overall traffic on the wire.

Impact on the server: More responses.
The server has to reply to the additional requests
and serve up the additional data whether the user will view it or not. There are also
connection issues, as real-time functionality requires a nearly constant stream of data
flowing between the client and the server, using up resources on the server.
Code is executed on the client as well as the server. The browser is now a platform, just like the
server, and is responsible for more than just rendering of markup languages. It's responsible for
managing connections, interpreting data, and executing code.
Impact on the client:
Code executed blindly on the client raises myriad security concerns,
especially if the code being executed is transported in clear-text from the server.
Data is not cached by the XMLHTTPObject as traditional web objects, despite the inclusion of
cache-control headers in the latest W3C specification. Data retrieved once may be requested
again in the same session, regardless of whether it has changed or not. This is an extension of the
current “all content is dynamic whether it truly is or not” problem.
JavaScript code is easily readable on the client, making it a simple task to discover the functions
and associated URLs necessary to craft a number of malicious attacks against the server.
Impact on the communication path:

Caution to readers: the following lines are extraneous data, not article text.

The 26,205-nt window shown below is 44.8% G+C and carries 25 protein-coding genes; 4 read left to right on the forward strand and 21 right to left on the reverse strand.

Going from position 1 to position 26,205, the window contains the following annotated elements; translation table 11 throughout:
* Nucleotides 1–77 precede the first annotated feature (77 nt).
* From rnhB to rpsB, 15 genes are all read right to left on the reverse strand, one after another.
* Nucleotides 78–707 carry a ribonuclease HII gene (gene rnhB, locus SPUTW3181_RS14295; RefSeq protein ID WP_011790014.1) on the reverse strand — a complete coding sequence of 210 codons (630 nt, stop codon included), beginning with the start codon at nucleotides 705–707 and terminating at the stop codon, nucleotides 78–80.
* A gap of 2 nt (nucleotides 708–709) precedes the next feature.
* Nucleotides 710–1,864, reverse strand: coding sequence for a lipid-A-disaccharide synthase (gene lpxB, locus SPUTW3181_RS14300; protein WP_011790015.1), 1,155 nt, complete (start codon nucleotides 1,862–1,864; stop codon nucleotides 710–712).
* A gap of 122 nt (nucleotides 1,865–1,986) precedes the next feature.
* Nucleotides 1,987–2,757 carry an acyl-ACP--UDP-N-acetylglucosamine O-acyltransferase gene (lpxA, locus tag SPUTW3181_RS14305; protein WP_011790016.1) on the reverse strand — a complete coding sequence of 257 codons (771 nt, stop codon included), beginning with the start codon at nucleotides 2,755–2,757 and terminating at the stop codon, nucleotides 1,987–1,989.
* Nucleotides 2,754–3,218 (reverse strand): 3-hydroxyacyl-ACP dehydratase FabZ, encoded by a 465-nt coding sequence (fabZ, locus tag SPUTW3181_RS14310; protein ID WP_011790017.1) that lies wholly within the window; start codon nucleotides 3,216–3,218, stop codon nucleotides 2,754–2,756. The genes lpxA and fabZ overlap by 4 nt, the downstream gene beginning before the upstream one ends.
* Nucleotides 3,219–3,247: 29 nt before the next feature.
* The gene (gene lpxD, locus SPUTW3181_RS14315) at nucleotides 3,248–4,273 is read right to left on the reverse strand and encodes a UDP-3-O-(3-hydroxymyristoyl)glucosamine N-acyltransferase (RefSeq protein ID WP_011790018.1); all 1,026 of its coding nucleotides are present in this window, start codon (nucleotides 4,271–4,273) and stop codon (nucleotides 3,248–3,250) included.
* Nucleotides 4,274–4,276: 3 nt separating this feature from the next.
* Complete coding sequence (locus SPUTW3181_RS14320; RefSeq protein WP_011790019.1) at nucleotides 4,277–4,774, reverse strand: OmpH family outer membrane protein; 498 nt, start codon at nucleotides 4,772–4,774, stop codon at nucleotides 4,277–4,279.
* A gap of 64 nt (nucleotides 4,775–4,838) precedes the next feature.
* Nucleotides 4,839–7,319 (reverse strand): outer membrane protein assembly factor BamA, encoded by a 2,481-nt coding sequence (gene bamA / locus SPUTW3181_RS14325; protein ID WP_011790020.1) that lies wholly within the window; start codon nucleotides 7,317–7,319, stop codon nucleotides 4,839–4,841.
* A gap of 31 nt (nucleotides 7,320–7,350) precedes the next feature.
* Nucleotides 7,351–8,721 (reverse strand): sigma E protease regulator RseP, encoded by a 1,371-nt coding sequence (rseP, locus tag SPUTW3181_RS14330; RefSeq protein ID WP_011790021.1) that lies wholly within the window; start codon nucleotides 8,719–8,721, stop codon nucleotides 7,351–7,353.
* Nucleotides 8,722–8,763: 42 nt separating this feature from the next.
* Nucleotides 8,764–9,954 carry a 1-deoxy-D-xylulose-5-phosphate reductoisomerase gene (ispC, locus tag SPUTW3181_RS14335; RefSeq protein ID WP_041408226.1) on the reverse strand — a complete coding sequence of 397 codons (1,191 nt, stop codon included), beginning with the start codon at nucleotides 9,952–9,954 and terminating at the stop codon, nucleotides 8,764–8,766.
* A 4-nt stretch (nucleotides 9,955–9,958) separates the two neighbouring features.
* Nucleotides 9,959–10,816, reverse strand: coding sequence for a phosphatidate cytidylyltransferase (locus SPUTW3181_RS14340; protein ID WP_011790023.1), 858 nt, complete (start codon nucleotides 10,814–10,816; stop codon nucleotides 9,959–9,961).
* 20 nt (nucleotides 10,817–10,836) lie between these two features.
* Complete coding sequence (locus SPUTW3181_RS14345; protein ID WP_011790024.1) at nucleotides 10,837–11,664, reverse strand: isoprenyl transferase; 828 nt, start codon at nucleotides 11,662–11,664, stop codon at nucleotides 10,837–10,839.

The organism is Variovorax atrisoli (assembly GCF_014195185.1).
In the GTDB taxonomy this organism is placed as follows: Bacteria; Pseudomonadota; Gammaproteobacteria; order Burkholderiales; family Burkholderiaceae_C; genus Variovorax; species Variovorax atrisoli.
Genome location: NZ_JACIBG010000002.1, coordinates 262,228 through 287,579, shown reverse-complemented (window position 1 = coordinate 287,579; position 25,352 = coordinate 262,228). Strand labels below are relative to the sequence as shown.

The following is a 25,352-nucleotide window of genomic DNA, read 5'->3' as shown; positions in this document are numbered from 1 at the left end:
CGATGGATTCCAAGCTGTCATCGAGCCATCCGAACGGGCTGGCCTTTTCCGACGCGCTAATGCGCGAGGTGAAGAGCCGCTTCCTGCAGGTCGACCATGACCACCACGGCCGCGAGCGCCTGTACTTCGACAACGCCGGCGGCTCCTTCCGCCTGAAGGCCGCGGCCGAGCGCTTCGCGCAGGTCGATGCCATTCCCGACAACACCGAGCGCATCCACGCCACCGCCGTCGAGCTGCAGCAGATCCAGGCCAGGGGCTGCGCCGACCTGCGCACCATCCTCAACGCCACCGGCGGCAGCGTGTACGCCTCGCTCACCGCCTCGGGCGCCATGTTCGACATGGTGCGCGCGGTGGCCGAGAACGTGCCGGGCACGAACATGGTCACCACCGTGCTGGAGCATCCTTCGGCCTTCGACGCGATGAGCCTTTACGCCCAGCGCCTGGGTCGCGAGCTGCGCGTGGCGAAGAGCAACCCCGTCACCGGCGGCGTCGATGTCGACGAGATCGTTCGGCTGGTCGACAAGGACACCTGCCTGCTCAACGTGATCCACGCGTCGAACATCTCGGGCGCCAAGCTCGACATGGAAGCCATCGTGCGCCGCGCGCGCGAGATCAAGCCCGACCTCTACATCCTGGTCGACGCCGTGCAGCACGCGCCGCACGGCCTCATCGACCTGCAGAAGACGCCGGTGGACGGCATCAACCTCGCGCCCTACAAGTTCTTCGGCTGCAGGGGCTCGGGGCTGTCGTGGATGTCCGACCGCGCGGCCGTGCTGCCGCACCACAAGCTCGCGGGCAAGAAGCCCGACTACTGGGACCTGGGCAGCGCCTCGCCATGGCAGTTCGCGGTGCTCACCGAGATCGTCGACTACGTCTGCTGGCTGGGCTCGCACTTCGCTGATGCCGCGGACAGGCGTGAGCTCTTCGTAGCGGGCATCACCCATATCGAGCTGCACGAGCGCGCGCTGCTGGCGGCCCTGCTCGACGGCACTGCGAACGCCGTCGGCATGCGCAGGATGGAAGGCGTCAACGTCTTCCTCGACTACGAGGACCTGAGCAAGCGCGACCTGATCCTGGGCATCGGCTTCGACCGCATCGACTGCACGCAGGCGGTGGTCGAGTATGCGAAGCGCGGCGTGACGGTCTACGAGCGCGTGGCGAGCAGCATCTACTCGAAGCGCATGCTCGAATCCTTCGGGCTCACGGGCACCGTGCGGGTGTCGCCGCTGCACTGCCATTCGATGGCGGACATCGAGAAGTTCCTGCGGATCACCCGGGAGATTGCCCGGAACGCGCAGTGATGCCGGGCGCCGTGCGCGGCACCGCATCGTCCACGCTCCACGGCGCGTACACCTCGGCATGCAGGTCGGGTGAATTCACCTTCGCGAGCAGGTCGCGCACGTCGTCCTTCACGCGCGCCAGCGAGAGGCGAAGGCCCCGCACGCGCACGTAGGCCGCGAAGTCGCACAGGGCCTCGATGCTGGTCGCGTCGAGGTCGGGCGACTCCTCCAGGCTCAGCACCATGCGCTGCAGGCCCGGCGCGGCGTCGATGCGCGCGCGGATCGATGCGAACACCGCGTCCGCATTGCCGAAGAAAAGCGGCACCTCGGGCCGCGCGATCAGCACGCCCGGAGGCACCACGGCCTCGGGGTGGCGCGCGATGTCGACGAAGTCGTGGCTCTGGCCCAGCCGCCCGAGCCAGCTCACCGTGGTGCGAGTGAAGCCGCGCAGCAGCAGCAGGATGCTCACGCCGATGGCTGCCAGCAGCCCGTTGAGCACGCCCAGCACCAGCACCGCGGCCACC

Additional JavaScript code must be included in the
initial load of the AJAX application to handle communications, meaning the size of the first
page will increase as well, resulting in more data on the wire. Implementations that use
JSON (JavaScript Object Notation) instead of XML to exchange data will not substantially
affect the amount of data exchanged dramatically, as both formats are verbose.
Impact on the server:
The potential exists to manipulate the JavaScript functions providing
AJAX capabilities or data being exchanged to launch malicious attacks against the server,

F5 Networks, Inc. - 4 - © Mar-07
Written by Lori MacVittie | Technical Marketing Manager, Application Services
potentially causing service disruption on the server. A DoS (Denial of Service) attack can
easily be crafted using the JavaScript functions on the client, sometimes unintentionally.
The XML data transferred between the client and the server is generally smaller with AJAX than a
full HTTP form, but it isn't always XML. Sometimes it's XHTML, other times it's just text-based such
as comma-separated data, and sometimes it's just plain old text that only a developer would
Impact on the client:
Parsing of any data, especially XML, is compute-intensive, as is the
process of updated existing objects in the page with new data. JavaScript is truly an